• In children, a specialized orthodontic device called a “tongue crib” may be employed to address open bites by modifying the roof of the mouth. However, this method is unique to pediatric cases.
  3. Orthodontic Solutions for All Ages:
    • Orthodontic devices can be effective in treating tongue thrust, and they are suitable for both children and adults. It’s essential to collaborate with dental professionals to determine the most suitable treatment.
  4. Orofacial Myology for Comprehensive Therapy:
    • Orofacial myology is an ongoing therapy that not only corrects lip, jaw, and tongue placement but also addresses swallowing habits. This comprehensive approach is beneficial for individuals of all ages.
  5. Addressing Underlying Factors:
    • To ensure the success of swallowing therapy, it’s crucial to identify and resolve any underlying nasal, allergy, or breathing issues that may contribute to or result from tongue thrust. Additionally, speech therapy may be recommended to address speech impediments that could arise from tongue thrusting.

Tongue Cribs

A. How does a tongue crib work?

  • A tongue crib is an effective solution for halting thumb-sucking behavior.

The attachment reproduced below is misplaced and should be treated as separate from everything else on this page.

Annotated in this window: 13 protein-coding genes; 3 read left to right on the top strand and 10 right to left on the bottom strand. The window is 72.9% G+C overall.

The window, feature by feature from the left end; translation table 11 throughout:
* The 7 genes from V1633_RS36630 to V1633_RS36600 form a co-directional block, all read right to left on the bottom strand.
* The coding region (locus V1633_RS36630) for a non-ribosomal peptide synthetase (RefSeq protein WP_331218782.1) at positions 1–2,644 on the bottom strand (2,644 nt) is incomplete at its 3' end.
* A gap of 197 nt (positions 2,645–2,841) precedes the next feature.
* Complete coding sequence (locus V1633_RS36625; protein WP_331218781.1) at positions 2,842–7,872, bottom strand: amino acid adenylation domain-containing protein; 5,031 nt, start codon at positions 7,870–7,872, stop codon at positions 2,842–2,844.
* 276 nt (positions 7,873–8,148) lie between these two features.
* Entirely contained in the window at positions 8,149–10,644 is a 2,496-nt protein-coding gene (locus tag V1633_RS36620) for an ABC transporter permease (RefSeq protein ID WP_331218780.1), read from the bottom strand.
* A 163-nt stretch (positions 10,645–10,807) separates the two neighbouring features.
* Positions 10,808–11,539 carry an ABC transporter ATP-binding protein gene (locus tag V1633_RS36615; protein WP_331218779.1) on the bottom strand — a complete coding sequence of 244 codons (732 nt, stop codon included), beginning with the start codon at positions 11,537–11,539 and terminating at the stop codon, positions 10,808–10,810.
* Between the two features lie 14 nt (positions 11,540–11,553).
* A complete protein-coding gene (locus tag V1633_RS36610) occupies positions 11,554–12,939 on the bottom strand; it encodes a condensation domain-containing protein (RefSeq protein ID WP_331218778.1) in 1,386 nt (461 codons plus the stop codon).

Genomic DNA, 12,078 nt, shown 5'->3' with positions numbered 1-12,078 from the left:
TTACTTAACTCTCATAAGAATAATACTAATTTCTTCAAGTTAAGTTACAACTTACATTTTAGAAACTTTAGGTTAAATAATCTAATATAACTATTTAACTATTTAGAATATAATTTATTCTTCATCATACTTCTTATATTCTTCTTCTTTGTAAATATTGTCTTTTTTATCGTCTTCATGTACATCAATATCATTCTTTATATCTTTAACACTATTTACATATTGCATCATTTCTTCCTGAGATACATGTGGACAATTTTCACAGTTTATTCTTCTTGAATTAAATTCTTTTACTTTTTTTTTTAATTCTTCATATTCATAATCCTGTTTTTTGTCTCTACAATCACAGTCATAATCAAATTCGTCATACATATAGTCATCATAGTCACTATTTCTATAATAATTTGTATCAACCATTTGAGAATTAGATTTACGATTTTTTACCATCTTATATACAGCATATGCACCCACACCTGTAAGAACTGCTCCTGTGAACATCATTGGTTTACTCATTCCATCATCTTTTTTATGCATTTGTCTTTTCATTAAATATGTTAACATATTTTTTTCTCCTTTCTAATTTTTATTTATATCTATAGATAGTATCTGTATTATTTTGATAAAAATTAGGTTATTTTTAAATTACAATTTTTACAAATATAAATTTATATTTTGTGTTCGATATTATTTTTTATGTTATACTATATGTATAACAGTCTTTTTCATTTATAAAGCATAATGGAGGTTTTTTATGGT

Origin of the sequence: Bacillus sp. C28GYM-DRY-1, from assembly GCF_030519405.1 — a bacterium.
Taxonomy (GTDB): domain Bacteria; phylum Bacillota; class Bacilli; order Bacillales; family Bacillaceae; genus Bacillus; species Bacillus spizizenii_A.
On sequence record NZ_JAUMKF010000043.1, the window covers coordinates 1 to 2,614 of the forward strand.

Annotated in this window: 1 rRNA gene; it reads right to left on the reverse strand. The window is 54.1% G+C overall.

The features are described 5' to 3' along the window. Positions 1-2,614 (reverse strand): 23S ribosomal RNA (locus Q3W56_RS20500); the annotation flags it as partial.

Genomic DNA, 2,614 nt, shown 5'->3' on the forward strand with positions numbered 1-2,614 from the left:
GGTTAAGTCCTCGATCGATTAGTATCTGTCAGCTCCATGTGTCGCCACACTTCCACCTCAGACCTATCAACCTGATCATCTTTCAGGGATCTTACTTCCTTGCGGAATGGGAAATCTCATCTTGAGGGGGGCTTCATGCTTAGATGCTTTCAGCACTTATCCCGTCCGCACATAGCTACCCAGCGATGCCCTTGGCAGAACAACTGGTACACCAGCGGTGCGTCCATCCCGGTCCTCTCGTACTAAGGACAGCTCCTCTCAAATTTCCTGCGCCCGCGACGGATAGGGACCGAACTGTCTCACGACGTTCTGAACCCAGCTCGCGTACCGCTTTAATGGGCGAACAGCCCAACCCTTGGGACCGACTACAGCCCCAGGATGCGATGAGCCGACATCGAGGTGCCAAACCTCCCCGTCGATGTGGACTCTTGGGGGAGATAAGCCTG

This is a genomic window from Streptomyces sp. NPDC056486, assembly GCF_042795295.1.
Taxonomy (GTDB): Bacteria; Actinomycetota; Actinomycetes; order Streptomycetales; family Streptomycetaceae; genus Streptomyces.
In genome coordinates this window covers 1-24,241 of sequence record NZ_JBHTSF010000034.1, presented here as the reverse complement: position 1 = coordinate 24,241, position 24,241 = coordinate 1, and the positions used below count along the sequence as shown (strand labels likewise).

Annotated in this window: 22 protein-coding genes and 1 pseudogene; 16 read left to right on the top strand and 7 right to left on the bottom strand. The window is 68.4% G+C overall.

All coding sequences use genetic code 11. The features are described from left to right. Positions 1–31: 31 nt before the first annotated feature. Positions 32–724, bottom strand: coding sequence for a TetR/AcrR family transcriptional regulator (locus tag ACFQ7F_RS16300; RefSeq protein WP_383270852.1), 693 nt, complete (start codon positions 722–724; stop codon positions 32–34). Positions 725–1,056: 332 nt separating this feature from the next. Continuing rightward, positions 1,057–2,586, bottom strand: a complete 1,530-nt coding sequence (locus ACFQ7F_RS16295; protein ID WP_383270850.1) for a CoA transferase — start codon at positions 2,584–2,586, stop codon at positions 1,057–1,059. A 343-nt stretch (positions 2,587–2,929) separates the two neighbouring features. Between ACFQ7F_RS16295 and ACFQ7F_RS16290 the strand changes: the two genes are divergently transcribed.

• By preventing the thumb from reaching the roof of the mouth, it eliminates the gratification associated with tongue sucking, prompting the child to cease the habit.
  • Furthermore, a tongue crib helps to close the open bite gap, allowing the child’s teeth to align properly and preventing front teeth protrusion.

B.Appropriate Timing for Tongue Crib Placement

  • Obtaining Tongue Cribs for Correcting Tongue Thrusting
    • In children, tongue thrusting issues typically arise when their permanent teeth start to develop.
    • If your child continues thumb-sucking at the age of four or older, consult your dentist for an evaluation to determine if a tongue crib is necessary to correct the behavior and its associated effects.
  • Addressing Tongue-Thrusting Habits in Adults
    • Adults struggling with persistent tongue-thrusting habits should seek advice from their dentist to assess the need for a tongue crib.
    • Dentists can guide when and if a tongue crib should be employed to address the issue effectively.